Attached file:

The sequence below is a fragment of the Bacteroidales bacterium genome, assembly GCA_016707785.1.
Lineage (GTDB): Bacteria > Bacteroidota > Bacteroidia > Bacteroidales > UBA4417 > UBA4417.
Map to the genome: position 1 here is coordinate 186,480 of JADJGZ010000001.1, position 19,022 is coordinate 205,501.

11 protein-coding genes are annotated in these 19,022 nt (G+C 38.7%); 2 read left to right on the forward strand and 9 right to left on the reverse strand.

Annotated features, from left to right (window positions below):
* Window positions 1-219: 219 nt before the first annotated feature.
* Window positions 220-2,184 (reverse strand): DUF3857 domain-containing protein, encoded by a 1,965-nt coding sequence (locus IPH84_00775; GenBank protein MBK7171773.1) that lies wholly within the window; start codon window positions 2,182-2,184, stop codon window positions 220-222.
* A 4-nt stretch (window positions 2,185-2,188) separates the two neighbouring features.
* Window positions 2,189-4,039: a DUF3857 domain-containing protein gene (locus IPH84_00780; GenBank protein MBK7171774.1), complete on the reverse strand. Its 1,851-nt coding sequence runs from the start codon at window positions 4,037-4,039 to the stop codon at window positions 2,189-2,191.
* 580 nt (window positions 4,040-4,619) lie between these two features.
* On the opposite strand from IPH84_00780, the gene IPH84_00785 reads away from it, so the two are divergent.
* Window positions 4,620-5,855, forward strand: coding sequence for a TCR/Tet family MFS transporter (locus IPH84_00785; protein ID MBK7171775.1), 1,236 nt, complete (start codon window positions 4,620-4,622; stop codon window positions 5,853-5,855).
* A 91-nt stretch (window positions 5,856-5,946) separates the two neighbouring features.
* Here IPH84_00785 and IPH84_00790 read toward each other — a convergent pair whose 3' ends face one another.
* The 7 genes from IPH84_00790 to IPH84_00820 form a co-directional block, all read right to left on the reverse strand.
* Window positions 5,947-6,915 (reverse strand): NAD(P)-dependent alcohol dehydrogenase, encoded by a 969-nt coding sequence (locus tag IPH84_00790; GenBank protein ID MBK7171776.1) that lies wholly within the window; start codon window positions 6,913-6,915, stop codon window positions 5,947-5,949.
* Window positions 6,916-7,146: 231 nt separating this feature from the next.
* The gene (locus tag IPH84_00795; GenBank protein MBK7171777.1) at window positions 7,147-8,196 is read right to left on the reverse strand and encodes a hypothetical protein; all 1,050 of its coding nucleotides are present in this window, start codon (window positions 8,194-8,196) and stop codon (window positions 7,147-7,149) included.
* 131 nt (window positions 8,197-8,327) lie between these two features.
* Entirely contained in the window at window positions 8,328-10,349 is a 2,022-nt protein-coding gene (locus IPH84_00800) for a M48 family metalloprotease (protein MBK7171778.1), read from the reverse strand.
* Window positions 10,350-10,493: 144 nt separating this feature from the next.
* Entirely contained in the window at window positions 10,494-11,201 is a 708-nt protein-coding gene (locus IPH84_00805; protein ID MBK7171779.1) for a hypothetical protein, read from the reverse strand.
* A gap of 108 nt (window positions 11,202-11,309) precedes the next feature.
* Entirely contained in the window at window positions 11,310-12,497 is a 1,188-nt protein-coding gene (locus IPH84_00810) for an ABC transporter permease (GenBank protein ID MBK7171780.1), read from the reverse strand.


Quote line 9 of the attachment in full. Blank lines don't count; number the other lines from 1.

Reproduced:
* Window positions 2,189-4,039: a DUF3857 domain-containing protein gene (locus IPH84_00780; GenBank protein MBK7171774.1), complete on the reverse strand. Its 1,851-nt coding sequence runs from the start codon at window positions 4,037-4,039 to the stop codon at window positions 2,189-2,191.